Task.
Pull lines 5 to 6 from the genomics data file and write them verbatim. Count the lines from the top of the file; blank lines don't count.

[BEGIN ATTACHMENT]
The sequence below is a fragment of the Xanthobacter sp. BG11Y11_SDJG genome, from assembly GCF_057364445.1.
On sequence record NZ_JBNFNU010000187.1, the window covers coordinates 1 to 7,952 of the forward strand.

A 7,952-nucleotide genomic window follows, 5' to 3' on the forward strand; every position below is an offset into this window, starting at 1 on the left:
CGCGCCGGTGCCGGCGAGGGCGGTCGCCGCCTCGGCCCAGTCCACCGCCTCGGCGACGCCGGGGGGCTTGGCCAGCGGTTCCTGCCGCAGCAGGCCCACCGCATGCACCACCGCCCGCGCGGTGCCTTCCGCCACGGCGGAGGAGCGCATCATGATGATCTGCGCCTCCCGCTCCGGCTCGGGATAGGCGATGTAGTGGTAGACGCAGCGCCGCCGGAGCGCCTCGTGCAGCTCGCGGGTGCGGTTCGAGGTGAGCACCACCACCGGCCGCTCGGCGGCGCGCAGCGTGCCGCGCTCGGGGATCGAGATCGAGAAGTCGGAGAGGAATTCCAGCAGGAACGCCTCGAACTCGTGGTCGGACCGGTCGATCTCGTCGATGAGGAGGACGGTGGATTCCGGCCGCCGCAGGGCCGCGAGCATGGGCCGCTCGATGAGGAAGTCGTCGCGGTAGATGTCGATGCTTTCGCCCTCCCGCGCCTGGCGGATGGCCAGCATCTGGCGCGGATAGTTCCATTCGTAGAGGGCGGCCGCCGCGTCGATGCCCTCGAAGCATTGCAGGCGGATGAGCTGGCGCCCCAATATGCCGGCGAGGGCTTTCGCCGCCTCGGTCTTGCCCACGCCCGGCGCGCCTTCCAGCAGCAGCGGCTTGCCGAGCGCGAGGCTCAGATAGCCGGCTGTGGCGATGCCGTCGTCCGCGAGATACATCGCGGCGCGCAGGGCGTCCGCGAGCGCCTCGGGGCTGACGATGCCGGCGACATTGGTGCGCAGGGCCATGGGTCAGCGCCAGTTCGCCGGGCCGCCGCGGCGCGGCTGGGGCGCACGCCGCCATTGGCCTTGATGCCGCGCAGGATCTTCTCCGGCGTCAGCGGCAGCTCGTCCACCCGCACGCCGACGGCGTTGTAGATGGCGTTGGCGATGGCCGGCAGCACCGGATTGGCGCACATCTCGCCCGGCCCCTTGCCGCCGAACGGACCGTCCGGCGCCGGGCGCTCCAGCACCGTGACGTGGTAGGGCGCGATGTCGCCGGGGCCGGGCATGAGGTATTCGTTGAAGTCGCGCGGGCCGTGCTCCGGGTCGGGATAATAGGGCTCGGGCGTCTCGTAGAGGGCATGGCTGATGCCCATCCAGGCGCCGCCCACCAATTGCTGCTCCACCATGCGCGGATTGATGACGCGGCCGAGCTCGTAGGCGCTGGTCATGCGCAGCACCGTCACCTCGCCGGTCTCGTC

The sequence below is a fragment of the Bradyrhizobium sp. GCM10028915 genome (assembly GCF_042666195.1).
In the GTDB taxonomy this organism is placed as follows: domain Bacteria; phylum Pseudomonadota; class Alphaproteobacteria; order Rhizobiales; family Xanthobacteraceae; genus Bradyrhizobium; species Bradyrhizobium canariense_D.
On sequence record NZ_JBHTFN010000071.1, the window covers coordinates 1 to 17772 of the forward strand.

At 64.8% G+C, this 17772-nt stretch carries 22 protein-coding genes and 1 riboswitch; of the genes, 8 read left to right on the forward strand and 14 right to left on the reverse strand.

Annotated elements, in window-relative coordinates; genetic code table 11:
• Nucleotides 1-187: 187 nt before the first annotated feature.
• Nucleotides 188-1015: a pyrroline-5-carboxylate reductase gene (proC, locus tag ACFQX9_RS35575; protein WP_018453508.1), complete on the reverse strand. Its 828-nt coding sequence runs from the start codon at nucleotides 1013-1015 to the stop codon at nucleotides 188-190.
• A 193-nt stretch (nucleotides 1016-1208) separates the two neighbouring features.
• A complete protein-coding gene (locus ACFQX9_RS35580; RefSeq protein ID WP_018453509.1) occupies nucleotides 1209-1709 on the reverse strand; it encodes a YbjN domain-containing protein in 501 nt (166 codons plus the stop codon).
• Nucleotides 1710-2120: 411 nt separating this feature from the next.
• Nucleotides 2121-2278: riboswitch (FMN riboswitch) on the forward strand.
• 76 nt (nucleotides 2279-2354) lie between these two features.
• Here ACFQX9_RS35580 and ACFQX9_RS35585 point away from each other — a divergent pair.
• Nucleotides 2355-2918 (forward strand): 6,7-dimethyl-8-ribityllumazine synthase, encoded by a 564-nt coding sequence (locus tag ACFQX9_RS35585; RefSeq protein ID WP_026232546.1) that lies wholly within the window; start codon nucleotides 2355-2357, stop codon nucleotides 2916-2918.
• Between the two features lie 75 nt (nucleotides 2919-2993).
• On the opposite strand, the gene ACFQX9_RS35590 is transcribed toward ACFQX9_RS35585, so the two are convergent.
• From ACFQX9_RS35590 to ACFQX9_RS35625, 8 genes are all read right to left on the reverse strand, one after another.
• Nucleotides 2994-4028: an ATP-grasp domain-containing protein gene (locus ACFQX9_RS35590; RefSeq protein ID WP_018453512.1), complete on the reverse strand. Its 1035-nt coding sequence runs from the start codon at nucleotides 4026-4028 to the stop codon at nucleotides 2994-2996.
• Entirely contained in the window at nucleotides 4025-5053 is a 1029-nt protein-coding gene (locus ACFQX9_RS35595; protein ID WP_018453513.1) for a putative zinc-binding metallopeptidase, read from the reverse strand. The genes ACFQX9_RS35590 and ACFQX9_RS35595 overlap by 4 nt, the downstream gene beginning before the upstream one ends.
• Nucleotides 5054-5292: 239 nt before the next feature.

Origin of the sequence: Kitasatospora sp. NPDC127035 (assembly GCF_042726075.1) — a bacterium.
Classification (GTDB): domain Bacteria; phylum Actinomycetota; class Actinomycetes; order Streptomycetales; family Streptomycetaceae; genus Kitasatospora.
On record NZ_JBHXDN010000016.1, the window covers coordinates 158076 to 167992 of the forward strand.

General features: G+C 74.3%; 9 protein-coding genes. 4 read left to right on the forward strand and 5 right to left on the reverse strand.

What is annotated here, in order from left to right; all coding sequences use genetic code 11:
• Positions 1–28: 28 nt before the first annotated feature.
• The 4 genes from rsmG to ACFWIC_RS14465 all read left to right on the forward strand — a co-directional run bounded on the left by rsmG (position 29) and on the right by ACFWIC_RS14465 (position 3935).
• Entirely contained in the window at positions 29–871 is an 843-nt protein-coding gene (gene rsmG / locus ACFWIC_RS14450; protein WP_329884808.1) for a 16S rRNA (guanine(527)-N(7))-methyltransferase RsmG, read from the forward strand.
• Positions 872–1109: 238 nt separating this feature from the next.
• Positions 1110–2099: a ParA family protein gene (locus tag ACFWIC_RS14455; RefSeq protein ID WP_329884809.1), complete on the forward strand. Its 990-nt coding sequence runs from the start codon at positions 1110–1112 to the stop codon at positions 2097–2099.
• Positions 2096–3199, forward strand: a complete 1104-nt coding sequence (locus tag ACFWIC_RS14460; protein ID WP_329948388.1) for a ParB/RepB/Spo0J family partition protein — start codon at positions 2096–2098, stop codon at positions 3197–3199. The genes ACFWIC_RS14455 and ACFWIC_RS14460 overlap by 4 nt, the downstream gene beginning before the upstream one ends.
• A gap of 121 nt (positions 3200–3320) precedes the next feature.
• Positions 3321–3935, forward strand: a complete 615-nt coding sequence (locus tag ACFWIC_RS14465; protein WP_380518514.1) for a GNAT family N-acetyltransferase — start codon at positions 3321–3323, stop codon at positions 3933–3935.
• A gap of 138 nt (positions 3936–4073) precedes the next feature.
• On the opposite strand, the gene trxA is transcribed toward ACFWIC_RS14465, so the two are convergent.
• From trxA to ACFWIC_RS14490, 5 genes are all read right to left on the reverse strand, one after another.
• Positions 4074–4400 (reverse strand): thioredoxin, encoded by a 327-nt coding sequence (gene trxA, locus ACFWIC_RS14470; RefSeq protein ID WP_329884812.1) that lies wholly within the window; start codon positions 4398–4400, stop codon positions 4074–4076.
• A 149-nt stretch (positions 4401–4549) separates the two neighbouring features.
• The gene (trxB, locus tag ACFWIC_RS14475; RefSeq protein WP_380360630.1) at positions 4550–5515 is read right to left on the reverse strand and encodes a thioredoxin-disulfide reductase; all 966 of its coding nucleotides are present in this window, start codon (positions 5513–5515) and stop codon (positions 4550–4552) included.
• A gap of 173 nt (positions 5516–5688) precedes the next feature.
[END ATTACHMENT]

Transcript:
The sequence below is a fragment of the Bradyrhizobium sp. GCM10028915 genome (assembly GCF_042666195.1).
In the GTDB taxonomy this organism is placed as follows: domain Bacteria; phylum Pseudomonadota; class Alphaproteobacteria; order Rhizobiales; family Xanthobacteraceae; genus Bradyrhizobium; species Bradyrhizobium canariense_D.